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Kidney Week

Abstract: TH-PO017

Machine Learning Classification of Kidney Biopsy Smartphone Images for Adequacy Assessment

Session Information

Category: Augmented Intelligence, Digital Health, and Data Science

  • 300 Augmented Intelligence, Digital Health, and Data Science

Authors

  • Eigbire-Molen, Odianosen J., Arkana Laboratories, Little Rock, Arkansas, United States
  • Cassol, Clarissa Araujo, Arkana Laboratories, Little Rock, Arkansas, United States
  • Coley, Shana M., Arkana Laboratories, Little Rock, Arkansas, United States
  • Kenan, Daniel J., Arkana Laboratories, Little Rock, Arkansas, United States
  • Napier, Johnathan Oliver Howard, Arkana Laboratories, Little Rock, Arkansas, United States
  • Sharma, Shree G., Arkana Laboratories, Little Rock, Arkansas, United States
Background

Kidney biopsy is the gold standard for diagnosis of medical renal diseases. A biopsy that yields predominantly medulla or not enough renal cortex is an unsatisfactory result. There has been a significant increase in the rate of inadequate kidney biopsies. Unfortunately, not all centers have access to trained professionals who can assess biopsy adequacy in real time. Therefore, we aim to create a machine-learning model capable of classifying smartphone images of kidney biopsy tissue as adequate or inadequate.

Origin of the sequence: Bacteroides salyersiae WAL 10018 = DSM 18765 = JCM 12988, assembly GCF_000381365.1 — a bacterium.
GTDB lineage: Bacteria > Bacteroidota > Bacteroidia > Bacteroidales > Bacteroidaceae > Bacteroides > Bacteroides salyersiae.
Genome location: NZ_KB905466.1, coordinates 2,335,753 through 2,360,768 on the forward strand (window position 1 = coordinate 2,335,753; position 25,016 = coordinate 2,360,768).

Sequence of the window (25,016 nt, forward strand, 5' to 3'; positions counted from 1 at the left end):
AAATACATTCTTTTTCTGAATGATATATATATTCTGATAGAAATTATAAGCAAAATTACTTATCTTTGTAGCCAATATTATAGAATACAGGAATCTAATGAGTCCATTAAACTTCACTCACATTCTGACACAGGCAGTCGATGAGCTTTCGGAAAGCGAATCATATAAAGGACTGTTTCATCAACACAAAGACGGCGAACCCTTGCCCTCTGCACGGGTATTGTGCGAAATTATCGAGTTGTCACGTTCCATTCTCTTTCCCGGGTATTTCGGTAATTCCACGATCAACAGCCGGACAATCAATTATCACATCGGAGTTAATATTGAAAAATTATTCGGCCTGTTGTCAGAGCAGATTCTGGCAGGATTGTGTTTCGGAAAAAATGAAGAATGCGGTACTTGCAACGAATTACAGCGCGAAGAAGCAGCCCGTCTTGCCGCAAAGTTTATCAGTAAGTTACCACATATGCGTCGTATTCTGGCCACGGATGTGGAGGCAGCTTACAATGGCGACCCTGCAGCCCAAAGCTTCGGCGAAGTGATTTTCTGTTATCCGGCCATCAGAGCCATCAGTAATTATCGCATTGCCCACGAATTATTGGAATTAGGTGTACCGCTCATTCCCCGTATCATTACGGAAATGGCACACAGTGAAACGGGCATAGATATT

Methods

747 kidney biopsy cores and corresponding smartphone macro images were obtained from unused deceased donor kidneys. Each core was imaged, formalin fixed, sectioned and stained with Periodic acid–Schiff (PAS). A photo of the fresh unfixed core was taken using the macro camera on an iPhone 13 Pro. The amount of cortex in each core (percent cortex), was determined by two renal pathologists review of the PAS sections. Biopsies with less than 30% cortex were labelled as inadequate. Biopsies with 30% or more cortex were labeled as adequate. The images were split into a training (n=643), validation (n=30), and test (n=74) sets. The preprocessing steps were converting from HEIC iPhone format to JPEG, normalizing, and detecting the renal tissue; a U-Net deep learning model was trained to segment renal tissue from the background. After preprocessing, a deep learning model was trained on the renal tissue region of interest and corresponding class label. See Figure 1.

Results

The deep learning model had an accuracy of 87% on the training data. On the test dataset, the model had an accuracy of 82%. For inadequate samples in the test dataset, the model had a sensitivity of 71%. The area under the receiver operating curve was 0.79.

Conclusion

We developed and tested a machine learning model to classify smartphone images of kidney biopsy as adequate or inadequate, based on the amount of cortex determined by a renal pathologist. With further work, such models can be deployed as a smartphone application to aid in real time assessment of renal biopsy adequacy.

Figure 1. Methodology Overview

Funding

  • Other NIH Support